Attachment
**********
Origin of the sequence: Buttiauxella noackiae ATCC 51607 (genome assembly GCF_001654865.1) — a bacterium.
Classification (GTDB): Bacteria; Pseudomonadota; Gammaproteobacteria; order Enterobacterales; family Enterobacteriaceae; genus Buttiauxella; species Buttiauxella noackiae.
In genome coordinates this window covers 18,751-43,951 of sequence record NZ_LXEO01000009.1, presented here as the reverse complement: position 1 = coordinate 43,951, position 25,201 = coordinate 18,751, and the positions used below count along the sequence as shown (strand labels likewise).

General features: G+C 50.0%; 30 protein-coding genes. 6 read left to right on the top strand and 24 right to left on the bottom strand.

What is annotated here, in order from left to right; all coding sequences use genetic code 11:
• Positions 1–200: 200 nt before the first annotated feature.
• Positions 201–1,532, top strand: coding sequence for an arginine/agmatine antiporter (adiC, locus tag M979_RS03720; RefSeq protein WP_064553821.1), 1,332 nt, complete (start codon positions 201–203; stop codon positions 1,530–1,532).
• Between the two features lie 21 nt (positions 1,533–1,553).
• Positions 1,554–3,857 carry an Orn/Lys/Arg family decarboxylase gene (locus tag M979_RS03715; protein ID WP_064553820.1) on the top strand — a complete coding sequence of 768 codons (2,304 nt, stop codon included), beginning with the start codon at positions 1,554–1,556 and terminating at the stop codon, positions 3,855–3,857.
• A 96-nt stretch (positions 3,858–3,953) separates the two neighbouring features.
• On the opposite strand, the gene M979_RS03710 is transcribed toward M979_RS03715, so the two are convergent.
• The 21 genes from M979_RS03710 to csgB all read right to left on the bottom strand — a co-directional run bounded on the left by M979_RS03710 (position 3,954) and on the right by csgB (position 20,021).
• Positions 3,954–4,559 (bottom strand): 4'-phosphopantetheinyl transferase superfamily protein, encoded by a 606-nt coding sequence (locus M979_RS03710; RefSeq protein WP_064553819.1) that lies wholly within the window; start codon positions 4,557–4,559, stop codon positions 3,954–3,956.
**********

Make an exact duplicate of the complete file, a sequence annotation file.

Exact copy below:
Origin of the sequence: Buttiauxella noackiae ATCC 51607 (genome assembly GCF_001654865.1) — a bacterium.
Classification (GTDB): Bacteria; Pseudomonadota; Gammaproteobacteria; order Enterobacterales; family Enterobacteriaceae; genus Buttiauxella; species Buttiauxella noackiae.
In genome coordinates this window covers 18,751-43,951 of sequence record NZ_LXEO01000009.1, presented here as the reverse complement: position 1 = coordinate 43,951, position 25,201 = coordinate 18,751, and the positions used below count along the sequence as shown (strand labels likewise).

General features: G+C 50.0%; 30 protein-coding genes. 6 read left to right on the top strand and 24 right to left on the bottom strand.

What is annotated here, in order from left to right; all coding sequences use genetic code 11:
• Positions 1–200: 200 nt before the first annotated feature.
• Positions 201–1,532, top strand: coding sequence for an arginine/agmatine antiporter (adiC, locus tag M979_RS03720; RefSeq protein WP_064553821.1), 1,332 nt, complete (start codon positions 201–203; stop codon positions 1,530–1,532).
• Between the two features lie 21 nt (positions 1,533–1,553).
• Positions 1,554–3,857 carry an Orn/Lys/Arg family decarboxylase gene (locus tag M979_RS03715; protein ID WP_064553820.1) on the top strand — a complete coding sequence of 768 codons (2,304 nt, stop codon included), beginning with the start codon at positions 1,554–1,556 and terminating at the stop codon, positions 3,855–3,857.
• A 96-nt stretch (positions 3,858–3,953) separates the two neighbouring features.
• On the opposite strand, the gene M979_RS03710 is transcribed toward M979_RS03715, so the two are convergent.
• The 21 genes from M979_RS03710 to csgB all read right to left on the bottom strand — a co-directional run bounded on the left by M979_RS03710 (position 3,954) and on the right by csgB (position 20,021).
• Positions 3,954–4,559 (bottom strand): 4'-phosphopantetheinyl transferase superfamily protein, encoded by a 606-nt coding sequence (locus M979_RS03710; RefSeq protein WP_064553819.1) that lies wholly within the window; start codon positions 4,557–4,559, stop codon positions 3,954–3,956.